4

I would like to be able to retrieve the name of a property of a type using a strongly typed syntax. I already got a function to get a property name of an instance:

public static string PropertyName<T, TReturn>(this T obj, Expression<Func<T, TReturn>> property) where T : class 
{
    MemberExpression body = (MemberExpression) property.Body;
    if (body == null) throw new ArgumentException("The provided expression did not point to a property.");       
    return body.Member.Name;
}

Which can be called like this:

Car car = new Car();
car.PropertyName(x => x.Wheels) //returns "Wheels"

I'm trying to create another function that could support the following:

Type t = Typeof(Car);
t.PropertyName(x => x.Wheels) //should return "Wheels"

Or just (even better!):

Car.PropertyName(x => x.Wheels)

How would I go about this?

  • Generics are for compile-time known types. You can't have a similar method for System.Type. Imagine a case: Type t = Type.GetType("Hi there"); t.PropertyName(x => ???); – abatishchev Feb 17 '15 at 19:26
  • 2
    By the way: in Roslyn or C# 6, you just use nameof(). – dymanoid Feb 17 '15 at 19:27
  • My question would rather be, why would you need such a construction? What is the use to let such a function, return a string value? – Icepickle Feb 17 '15 at 19:30
12

You can rewrite your method to use it without creating an instance:

var prop = ReflectionHelper.PropertyName<Car>(x => x.Wheels);

because your don't use obj inside because you don't need it:

public static class ReflectionHelper
{
    public static string PropertyName<T>(Expression<Func<T, object>> property) where T : class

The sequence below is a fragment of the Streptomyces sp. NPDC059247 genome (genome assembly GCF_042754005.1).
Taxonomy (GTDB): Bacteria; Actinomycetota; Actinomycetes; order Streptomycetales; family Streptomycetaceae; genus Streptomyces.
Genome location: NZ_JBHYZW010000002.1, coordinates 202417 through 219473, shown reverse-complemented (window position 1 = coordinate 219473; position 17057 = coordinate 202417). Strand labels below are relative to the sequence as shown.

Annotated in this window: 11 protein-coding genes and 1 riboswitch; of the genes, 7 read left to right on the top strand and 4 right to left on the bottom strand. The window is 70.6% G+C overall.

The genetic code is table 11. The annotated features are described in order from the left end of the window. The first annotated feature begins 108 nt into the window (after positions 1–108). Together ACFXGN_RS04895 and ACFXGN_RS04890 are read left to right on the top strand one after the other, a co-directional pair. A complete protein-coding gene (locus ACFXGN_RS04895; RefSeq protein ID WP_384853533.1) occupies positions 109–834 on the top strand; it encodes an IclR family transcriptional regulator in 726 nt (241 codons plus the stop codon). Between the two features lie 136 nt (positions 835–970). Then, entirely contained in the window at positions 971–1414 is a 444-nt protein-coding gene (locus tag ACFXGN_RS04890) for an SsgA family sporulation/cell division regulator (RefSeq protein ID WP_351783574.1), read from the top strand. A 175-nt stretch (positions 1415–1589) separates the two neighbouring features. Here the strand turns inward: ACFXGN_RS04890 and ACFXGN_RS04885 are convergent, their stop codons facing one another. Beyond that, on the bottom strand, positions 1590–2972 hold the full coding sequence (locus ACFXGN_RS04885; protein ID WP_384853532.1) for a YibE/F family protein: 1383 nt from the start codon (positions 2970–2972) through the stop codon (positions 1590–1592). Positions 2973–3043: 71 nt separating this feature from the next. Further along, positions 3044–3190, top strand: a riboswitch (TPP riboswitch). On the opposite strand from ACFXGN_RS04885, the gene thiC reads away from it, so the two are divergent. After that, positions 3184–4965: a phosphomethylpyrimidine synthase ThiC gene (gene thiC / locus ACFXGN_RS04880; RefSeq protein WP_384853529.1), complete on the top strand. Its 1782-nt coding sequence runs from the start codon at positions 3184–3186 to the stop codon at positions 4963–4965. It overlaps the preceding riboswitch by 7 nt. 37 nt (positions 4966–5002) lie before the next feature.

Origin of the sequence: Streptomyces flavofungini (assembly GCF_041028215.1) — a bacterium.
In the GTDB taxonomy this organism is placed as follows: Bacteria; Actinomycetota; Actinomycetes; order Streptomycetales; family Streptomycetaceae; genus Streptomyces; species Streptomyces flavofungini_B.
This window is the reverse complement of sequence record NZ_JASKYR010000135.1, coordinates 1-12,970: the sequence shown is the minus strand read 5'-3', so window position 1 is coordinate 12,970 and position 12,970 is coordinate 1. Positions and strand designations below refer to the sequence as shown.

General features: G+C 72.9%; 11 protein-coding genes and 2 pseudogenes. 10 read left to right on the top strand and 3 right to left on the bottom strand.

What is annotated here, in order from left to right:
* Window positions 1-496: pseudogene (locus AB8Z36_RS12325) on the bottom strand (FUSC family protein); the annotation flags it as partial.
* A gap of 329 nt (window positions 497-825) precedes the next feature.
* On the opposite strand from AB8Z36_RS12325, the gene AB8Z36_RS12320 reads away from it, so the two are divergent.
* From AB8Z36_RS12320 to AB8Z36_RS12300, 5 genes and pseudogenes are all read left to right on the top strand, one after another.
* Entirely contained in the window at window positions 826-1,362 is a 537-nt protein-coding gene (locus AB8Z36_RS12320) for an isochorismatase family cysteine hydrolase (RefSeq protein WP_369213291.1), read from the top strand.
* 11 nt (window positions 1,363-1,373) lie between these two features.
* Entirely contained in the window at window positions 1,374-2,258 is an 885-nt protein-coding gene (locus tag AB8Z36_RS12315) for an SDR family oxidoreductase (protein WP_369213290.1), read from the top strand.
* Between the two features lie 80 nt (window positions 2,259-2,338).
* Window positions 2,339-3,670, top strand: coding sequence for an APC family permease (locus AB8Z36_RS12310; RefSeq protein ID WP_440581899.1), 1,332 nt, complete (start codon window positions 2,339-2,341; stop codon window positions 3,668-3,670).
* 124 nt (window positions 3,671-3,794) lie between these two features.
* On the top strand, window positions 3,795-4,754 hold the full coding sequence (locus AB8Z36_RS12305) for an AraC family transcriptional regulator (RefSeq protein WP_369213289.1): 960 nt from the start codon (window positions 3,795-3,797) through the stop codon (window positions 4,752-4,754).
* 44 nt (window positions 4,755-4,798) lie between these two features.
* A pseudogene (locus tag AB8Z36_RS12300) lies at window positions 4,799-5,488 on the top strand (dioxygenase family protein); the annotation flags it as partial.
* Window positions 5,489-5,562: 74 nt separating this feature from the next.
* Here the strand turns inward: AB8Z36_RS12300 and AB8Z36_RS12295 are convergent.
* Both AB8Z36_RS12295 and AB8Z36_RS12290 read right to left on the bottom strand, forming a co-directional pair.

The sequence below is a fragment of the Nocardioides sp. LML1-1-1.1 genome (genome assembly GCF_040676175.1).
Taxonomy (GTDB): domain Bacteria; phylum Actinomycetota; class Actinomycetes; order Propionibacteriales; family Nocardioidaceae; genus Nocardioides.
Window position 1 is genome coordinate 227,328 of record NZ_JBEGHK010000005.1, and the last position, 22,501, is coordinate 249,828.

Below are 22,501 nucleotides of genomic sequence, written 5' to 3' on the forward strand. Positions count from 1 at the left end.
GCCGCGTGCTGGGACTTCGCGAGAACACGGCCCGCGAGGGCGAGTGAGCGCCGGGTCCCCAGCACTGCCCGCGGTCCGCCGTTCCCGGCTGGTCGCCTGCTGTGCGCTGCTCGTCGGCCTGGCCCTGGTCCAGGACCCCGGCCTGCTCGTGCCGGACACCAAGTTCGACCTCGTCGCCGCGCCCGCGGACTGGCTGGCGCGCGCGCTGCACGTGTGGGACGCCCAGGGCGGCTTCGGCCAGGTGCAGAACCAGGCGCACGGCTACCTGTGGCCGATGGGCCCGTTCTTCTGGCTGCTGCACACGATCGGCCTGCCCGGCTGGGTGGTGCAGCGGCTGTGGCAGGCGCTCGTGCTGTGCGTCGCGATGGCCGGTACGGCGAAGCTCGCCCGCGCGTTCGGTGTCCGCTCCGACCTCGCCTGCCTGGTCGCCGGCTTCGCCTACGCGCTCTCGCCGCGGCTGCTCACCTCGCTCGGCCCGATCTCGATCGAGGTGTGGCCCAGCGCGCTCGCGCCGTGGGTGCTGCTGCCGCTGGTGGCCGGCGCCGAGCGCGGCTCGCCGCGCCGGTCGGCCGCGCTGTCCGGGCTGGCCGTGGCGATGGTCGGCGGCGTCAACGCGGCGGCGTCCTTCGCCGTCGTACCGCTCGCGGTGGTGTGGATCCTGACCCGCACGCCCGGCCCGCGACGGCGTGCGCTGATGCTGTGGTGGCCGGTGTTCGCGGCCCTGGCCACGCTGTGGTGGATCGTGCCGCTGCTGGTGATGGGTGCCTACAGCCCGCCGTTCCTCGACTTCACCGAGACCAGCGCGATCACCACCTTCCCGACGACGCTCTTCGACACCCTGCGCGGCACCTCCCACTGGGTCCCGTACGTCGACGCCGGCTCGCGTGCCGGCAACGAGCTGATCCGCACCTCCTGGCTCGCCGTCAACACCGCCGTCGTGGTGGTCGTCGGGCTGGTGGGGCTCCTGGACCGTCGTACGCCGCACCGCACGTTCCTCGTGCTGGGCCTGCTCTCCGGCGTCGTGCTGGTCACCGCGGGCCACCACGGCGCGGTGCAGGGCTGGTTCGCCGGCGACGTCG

{
        MemberExpression body = (MemberExpression)property.Body;
        return body.Member.Name;
    }
}

Note that the return type doesn't have to be strongly-typed, it can be just object.

| improve this answer | |
  • 2
    Your sample does not compile, since you forget the second type TReturn in the call of PropertyName<Car>()... And writing ReflectionHelper.PropertyName<Car,WhellType>(x => x.Wheels); is really boring since you don't want explicitly to write the property type each time you just want to extract it's name ... – rducom Feb 17 '15 at 19:39
  • @Sharped: Thanks, removed – abatishchev Feb 17 '15 at 19:42
  • @abatishchev Thanks this works great! Just a question, would it be possible to convert it to an extension method, like one of the 2 examples in my question? – JensOlsen112 Feb 17 '15 at 20:13
  • 1
    @Jens: hm, not really. Extension method requires an instance to run it on but here you don't have any. – abatishchev Feb 17 '15 at 20:18
  • @abatishchev I see. Thanks for your solution though - it works great! – JensOlsen112 Feb 17 '15 at 20:40
1

@abatishchev example only works if Wheels is a reference type.

If you have the following

public class Car
{
   public int ID;
}

And you try to call this

var prop = ReflectionHelper.PropertyName<Car>(x => x.ID);

You'll get the following exception

InvalidCastException: Unable to cast object of type 'System.Linq.Expressions.UnaryExpression' to type 'System.Linq.Expressions.MemberExpression'.

I think this has to do with the fact that you are passing a value type to the expression, so it has to be boxed into an object. If you pass a reference type, it doesn't need to be boxed to object.

What you can do instead is this:

var prop = ReflectionHelper.PropertyName((Car x) => x.ID);